by Joel Welser
Last NCAA Appearance: 2007, First Round loss to Winthrop
Coach: Mike Brey (4-6 in 6 NCAA appearances)
Tory Jackson, Sophomore, Guard
Kyle McAlarney, Junior, Guard
Zach Hillesland, Junior Forward
Rob Kurz, Senior, Forward
Luke Harangody, Sophomore, Forward
Ryan Ayers, Junior, Guard
Jonathan Peoples, Sophomore, Guard
Luke Zeller, Junior, Forward
Why They Can Surprise:
A year ago Notre Dame’s two superstars were barely playing. Luke Harangody was a green freshman who saw most of his minutes off the bench and Kyle McAlarney was temporarily off the team. This year, they might just be the best inside-outside combination in the Big East.
Harangody averages 20.5 points and 10.4 rebounds. Any time the 6-8 sophomore does not get a double-double it is a surprise. He will use his large 251 pound frame to dominate the paint game in and game out. However, Harangody had one of his worst performances of the year against Georgetown and 7-2 center Roy Hibbert, so he can be off his game against much taller opponents, but he will not run into anybody else like Hibbert this year. McAlarney returned to the Irish and almost immediately picked up his game. The guard is a superb shooter from long range and averages over three triples per game. When his shot is falling, Notre Dame is tough to beat.
Why They Can Disappoint:
Despite the bevy of talented frontcourt players who generally stick to the easy shots, Notre Dame does not shoot that well from the field. Some of that is due to Coach Mike Brey running an uptempo style, but this is still a team that feeds the big men and should shoot better than 45 percent from the floor. It is not any individuals fault, as every significant player on the team shoots at least 40 percent, but nobody shoots over 50 percent either. Some of the other forwards like Luke Zeller and Rob Kurz will supplement their interior game with the occasional outside shot, so that brings down their field-goal percentage.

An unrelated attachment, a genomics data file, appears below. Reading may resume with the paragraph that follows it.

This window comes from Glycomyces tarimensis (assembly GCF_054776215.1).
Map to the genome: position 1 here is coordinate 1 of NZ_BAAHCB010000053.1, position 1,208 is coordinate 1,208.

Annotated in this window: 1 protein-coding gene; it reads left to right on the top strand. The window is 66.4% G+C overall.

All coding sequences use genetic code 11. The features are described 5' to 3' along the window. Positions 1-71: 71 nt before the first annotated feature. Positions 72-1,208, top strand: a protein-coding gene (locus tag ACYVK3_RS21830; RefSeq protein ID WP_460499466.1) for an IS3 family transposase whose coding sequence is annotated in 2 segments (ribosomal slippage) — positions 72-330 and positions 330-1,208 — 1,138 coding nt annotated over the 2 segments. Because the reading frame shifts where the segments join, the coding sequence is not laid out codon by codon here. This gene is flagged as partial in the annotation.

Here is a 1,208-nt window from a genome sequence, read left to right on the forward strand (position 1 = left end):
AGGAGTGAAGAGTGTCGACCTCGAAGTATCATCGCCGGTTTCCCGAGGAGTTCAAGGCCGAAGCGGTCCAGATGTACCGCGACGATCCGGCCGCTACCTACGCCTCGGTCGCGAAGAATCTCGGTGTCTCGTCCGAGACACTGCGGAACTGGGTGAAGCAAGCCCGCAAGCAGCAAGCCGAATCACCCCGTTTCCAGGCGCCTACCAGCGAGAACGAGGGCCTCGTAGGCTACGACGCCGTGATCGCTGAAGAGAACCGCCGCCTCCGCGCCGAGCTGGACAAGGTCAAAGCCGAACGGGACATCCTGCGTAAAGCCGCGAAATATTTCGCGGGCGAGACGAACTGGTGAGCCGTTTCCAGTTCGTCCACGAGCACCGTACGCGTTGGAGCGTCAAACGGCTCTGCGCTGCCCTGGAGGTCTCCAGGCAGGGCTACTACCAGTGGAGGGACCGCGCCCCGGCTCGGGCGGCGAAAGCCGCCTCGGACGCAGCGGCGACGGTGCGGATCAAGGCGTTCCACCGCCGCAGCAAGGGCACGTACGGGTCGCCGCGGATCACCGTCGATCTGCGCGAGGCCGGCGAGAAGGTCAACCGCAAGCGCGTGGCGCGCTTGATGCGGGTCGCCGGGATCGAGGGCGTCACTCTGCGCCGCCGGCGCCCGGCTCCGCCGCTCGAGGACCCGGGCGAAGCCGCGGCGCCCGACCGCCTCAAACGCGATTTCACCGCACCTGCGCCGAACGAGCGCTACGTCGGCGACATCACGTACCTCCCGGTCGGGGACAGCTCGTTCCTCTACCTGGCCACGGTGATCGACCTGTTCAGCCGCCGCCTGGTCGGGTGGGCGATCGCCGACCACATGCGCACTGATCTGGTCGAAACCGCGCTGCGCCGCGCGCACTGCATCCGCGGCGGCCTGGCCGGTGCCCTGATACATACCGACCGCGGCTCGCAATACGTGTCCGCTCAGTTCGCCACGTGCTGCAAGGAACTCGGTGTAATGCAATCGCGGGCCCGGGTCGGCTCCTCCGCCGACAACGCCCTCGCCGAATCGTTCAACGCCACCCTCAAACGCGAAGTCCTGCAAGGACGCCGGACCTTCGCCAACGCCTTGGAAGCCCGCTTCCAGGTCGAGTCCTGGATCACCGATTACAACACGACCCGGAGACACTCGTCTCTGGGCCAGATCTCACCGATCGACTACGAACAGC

Who To Watch:
If McAlarney is not scoring, the Irish have trouble replacing his production. In all of Notre Dame’s losses, McAlarney has scored 12 or fewer points. Kurz tends to step up when McAlarney is having an off night shooting, but the team really needs a guard to do the same. There are a couple options in Tory Jackson and Ryan Ayers. Jackson has some bad shooting numbers from beyond the arc, but the pesky defender has started to find his stroke late in the season. Ryan Ayers, a 6-8 wing, was relegated to the bench midway through the season in favor of rebounding threat Zach Hillesland. Since his move to the bench, Ayers has been shooting better, but has yet to become a viable third scoring option.
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